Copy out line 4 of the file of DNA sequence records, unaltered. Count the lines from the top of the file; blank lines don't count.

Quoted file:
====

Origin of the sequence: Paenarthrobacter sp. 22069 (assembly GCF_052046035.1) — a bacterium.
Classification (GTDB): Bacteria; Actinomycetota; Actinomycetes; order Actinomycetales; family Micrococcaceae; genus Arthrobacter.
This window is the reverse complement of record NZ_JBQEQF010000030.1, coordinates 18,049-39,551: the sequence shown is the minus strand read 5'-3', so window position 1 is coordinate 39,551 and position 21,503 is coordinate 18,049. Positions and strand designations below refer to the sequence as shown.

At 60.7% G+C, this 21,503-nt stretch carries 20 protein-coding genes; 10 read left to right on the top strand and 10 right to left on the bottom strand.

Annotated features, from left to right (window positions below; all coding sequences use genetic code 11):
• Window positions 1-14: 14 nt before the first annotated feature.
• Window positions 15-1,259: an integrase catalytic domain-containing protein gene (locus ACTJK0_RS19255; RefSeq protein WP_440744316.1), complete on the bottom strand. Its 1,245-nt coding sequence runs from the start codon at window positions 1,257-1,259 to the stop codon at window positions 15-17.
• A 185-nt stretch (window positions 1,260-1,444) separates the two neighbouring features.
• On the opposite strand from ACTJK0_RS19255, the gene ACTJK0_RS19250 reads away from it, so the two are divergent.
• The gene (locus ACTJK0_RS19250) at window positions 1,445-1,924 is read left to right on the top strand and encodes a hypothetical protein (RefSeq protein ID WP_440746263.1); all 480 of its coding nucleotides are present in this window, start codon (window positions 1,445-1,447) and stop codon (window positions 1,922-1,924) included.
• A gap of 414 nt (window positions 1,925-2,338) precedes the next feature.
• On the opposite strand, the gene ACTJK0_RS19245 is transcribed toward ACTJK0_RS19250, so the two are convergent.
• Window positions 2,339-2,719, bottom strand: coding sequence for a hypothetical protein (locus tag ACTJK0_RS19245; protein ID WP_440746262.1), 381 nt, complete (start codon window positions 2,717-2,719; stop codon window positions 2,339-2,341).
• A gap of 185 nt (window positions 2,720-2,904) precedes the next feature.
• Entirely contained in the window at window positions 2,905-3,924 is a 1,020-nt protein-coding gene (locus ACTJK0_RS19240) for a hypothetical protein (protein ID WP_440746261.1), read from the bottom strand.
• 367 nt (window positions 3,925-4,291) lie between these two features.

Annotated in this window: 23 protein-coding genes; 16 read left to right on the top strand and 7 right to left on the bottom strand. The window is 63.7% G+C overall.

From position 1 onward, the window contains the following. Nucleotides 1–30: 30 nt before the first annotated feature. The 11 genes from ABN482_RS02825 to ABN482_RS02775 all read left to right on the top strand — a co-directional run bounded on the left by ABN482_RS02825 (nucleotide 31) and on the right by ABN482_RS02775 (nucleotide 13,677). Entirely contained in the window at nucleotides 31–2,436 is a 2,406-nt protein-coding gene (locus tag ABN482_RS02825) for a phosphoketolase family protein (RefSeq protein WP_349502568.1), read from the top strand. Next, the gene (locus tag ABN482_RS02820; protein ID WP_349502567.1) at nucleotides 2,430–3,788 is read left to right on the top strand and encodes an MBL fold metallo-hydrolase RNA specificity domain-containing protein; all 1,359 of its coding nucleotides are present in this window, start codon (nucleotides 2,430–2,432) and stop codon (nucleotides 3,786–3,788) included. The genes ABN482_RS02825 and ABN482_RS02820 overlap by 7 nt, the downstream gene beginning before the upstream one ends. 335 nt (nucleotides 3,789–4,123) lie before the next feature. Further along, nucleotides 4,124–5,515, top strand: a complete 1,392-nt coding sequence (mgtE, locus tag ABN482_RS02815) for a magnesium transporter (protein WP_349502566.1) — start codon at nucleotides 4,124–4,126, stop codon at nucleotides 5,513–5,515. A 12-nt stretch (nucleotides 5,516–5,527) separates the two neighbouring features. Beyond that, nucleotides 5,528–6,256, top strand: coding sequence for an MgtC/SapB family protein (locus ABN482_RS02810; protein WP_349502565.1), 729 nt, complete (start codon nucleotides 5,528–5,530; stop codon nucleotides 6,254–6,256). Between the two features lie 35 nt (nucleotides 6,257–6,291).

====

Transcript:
At 60.7% G+C, this 21,503-nt stretch carries 20 protein-coding genes; 10 read left to right on the top strand and 10 right to left on the bottom strand.